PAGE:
24/09/1909 – Linlithgowshire Gazette – New Management at Muirs Brickworks –  Hugh Goldie, who has managed the brickworks and coalmine of Messrs Robert Muir and Ltd., for past three years, having accepted an engagement of similar nature Bonnybridge, left on Wednesday of last week. In order to fill the vacant position. Messrs Muir and  Co., who own Armadale. Barbauchlaw, and Boghead Brick and Pipe Works, and Coal Mine have had to engage a  manager for the brick and pipe works, and also a manager for the mine. Mr James Gillespie,  late of Turner and Co., Portobello, took up the duties of managing the brick and pipework on Tuesday, and Mr Heaps, from Blackbraes, a young certificated mine manager, has taken over the management the mine.

Below – 10/12/1909 – Linlithgowshire Gazette – Barbauchlaw Brickwork modifying a road crossing following an injury to a horse. Armadale Brick Works – also owing to the weather which prevents building and a build-up of stock of their ‘red brick’ the manufacture of more brick has been suspended meantime. All hands are redeployed at Muirs Boghead and Barbauchlaw Works.

Below – 1910 – Mount Pleasant Brickworks. The works are not depicted on the 1938 map.

29/11/1911 – Falkirk Herald – In the Burgh Armadale – Linlithgow and Falkirk District electric lighting. Railways: The following level crossings:- Mineral lines to Hopetoun Colliery and Armadale Brickworks (North British Railway) crossing Hardhill Road at Bathviile Mineral Line Armadale Colliery (North British Railway) crossing South Street Mineral Line to Barbauchlaw Brickworks (Robert Muir and Company Limited Armadale) crossing East Main Street.

27/11/1915 – Falkirk Herald – Wanted. Kiln burner for Belgian kiln. Good wages to a suitable man. Apply Robert Muir & Co, Armadale Brickworks.

30/04/1915 – Linlithgowshire Gazette – Armadale – An old Armadale boy killed – Mr Robert Muir, late managing director of the firm Messrs Robert Muir and Co., Ltd. Armadale, Barbauchlaw, South Broadrigg, and Boghead Brickworks, now residing at Carfin, has just received word from the War Office that his son Robert, who was serving with the Guards, has been killed action. The young soldier received his schooling at Armadale, where he made a large number of friends, with whom he continued in the closest intimacy, and was engaged to be married to Miss Grace Shaw. With the deceased’s parents and family and Miss Shaw, the deepest sympathy is felt.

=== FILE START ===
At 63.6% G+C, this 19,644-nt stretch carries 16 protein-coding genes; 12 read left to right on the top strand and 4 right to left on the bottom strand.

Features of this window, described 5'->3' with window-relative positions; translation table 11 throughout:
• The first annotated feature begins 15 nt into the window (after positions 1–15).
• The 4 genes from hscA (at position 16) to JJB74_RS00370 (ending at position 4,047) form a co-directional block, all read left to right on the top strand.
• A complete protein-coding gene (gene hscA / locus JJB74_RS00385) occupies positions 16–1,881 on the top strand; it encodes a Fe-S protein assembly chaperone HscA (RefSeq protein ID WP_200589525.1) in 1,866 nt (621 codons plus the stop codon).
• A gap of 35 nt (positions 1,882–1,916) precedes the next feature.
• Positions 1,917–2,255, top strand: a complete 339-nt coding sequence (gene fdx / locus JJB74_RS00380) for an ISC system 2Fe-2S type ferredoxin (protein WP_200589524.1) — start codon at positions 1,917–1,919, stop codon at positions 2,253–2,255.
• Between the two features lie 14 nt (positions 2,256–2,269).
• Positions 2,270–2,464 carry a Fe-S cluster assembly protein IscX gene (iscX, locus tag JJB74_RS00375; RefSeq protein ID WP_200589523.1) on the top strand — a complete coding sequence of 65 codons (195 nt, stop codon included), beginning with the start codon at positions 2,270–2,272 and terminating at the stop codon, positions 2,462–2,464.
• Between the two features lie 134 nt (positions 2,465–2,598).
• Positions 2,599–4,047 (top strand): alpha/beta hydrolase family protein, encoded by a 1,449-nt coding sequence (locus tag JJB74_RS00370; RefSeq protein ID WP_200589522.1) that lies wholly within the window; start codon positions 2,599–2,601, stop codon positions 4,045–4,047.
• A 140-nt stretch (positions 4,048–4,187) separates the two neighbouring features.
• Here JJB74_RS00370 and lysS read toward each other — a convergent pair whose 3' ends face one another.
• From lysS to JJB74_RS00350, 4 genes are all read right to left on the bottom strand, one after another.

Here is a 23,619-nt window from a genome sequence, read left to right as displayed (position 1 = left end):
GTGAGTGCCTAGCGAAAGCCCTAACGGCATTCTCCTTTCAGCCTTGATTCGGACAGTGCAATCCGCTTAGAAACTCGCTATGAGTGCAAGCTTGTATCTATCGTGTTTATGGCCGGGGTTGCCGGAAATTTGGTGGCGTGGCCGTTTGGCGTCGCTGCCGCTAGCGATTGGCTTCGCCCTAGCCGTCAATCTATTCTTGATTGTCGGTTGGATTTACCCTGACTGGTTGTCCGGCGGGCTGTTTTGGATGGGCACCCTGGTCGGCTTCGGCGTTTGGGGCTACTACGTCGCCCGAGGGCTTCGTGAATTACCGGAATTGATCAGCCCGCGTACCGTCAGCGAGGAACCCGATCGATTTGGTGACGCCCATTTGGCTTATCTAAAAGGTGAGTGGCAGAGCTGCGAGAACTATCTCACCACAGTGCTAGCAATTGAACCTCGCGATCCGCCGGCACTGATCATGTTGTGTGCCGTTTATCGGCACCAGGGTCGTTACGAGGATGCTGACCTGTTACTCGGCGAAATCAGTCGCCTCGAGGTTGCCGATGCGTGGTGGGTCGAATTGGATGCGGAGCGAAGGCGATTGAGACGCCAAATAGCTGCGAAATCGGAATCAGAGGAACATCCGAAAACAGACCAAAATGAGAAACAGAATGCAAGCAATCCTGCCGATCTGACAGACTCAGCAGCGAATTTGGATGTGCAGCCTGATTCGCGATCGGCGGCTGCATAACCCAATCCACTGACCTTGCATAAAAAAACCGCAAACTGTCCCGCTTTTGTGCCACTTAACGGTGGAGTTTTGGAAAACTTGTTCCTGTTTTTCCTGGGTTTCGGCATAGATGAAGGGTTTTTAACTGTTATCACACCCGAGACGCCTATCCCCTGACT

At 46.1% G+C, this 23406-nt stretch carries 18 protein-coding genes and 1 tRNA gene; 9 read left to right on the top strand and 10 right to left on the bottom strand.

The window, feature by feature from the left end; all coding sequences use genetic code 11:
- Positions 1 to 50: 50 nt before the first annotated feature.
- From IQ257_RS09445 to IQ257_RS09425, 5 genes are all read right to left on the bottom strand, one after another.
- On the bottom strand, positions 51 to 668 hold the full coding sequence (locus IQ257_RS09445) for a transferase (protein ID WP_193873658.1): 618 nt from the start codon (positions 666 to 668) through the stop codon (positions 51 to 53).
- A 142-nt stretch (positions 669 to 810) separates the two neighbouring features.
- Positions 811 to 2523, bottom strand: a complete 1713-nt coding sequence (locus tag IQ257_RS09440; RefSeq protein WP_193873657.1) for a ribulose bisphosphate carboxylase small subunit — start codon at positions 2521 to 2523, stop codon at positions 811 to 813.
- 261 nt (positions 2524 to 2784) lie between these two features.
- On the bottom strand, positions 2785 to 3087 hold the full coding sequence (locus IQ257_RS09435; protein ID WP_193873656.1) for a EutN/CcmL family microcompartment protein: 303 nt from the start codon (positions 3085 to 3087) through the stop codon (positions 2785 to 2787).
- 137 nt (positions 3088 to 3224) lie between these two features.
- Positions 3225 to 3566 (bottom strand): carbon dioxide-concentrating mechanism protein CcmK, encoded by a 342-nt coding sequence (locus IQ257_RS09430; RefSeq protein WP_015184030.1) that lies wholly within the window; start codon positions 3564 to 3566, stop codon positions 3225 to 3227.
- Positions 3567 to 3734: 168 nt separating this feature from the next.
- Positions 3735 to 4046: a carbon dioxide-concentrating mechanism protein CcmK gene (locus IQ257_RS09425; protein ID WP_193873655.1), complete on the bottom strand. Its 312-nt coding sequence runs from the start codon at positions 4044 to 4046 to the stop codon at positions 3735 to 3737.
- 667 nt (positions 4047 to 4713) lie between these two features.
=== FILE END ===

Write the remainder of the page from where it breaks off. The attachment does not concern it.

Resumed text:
18/03/1921 – Linlithgowshire Gazette – Messrs Robert Muir and Co Ltd, fireclay workers owning Armadale, Barbauchlaw and Boghead Brickworks have appointed a manager to fill the position vacated by Mr James Gillespie. The new manager, Mr Watson, comes from the Paisley District and commenced duties on Friday last.

09/08/1915 – Edinburgh Evening News – Brickmaker wanted, stock mould. Good wages, constant work. Apply Robert Muir & Co Ltd, Armadale.

20/05/1921 – Linlithgowshire Gazette – Patrick Casey, the 5-year-old son of Mr Patrick Casey, Bathville Row on Saturday was along with other little boys enjoying himself in the clay hole as Messrs Muirs Armadale Brickworks when he fell into deep water and was almost drowned before he was rescued. The hole, which is a large quarry, situated on the Northside of Armadale bowling green and a short distance off South Street forming the boundary of the large accumulation of water in it on which the boys delight to sail on planks. The boy Casey is said to have been on two planks which were not joined together, and they went apart, and he fell into about 8 feet of water. The other boys raised the alarm, and immediately many older people were on the spot from the bowling green and the houses nearby. Mr Robert Cunningham ventured in up to the neck and got hold of the boy on the point of him sinking for the last time and drew him out. It was some considerable time before the doctor had him out of danger but the boy on Monday morning was reported to be doing well